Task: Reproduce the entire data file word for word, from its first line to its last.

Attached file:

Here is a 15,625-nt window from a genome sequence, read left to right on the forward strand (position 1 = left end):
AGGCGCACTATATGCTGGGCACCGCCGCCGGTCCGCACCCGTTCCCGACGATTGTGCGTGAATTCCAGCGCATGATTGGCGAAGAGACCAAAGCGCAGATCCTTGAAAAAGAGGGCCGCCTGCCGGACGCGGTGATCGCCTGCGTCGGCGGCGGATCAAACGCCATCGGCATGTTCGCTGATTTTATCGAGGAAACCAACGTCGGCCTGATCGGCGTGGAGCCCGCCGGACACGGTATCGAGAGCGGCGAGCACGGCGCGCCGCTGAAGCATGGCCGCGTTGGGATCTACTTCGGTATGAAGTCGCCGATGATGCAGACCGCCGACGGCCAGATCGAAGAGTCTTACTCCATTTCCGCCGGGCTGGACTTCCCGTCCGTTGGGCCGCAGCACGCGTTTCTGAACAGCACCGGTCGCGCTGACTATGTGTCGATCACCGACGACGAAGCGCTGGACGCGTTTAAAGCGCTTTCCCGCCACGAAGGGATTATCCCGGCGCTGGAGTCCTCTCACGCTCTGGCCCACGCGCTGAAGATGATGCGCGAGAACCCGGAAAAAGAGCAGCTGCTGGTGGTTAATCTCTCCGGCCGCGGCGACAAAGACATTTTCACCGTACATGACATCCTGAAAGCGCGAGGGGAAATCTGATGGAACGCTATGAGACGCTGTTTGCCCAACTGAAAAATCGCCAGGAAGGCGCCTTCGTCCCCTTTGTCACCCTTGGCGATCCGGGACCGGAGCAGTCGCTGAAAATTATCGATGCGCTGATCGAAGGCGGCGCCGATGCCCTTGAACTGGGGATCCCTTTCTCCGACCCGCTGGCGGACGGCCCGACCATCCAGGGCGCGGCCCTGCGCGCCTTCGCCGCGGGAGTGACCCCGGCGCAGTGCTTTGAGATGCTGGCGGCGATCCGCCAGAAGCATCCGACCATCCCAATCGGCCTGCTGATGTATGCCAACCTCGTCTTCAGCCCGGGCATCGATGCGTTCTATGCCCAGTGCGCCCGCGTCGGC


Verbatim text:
Here is a 15,625-nt window from a genome sequence, read left to right on the forward strand (position 1 = left end):
AGGCGCACTATATGCTGGGCACCGCCGCCGGTCCGCACCCGTTCCCGACGATTGTGCGTGAATTCCAGCGCATGATTGGCGAAGAGACCAAAGCGCAGATCCTTGAAAAAGAGGGCCGCCTGCCGGACGCGGTGATCGCCTGCGTCGGCGGCGGATCAAACGCCATCGGCATGTTCGCTGATTTTATCGAGGAAACCAACGTCGGCCTGATCGGCGTGGAGCCCGCCGGACACGGTATCGAGAGCGGCGAGCACGGCGCGCCGCTGAAGCATGGCCGCGTTGGGATCTACTTCGGTATGAAGTCGCCGATGATGCAGACCGCCGACGGCCAGATCGAAGAGTCTTACTCCATTTCCGCCGGGCTGGACTTCCCGTCCGTTGGGCCGCAGCACGCGTTTCTGAACAGCACCGGTCGCGCTGACTATGTGTCGATCACCGACGACGAAGCGCTGGACGCGTTTAAAGCGCTTTCCCGCCACGAAGGGATTATCCCGGCGCTGGAGTCCTCTCACGCTCTGGCCCACGCGCTGAAGATGATGCGCGAGAACCCGGAAAAAGAGCAGCTGCTGGTGGTTAATCTCTCCGGCCGCGGCGACAAAGACATTTTCACCGTACATGACATCCTGAAAGCGCGAGGGGAAATCTGATGGAACGCTATGAGACGCTGTTTGCCCAACTGAAAAATCGCCAGGAAGGCGCCTTCGTCCCCTTTGTCACCCTTGGCGATCCGGGACCGGAGCAGTCGCTGAAAATTATCGATGCGCTGATCGAAGGCGGCGCCGATGCCCTTGAACTGGGGATCCCTTTCTCCGACCCGCTGGCGGACGGCCCGACCATCCAGGGCGCGGCCCTGCGCGCCTTCGCCGCGGGAGTGACCCCGGCGCAGTGCTTTGAGATGCTGGCGGCGATCCGCCAGAAGCATCCGACCATCCCAATCGGCCTGCTGATGTATGCCAACCTCGTCTTCAGCCCGGGCATCGATGCGTTCTATGCCCAGTGCGCCCGCGTCGGC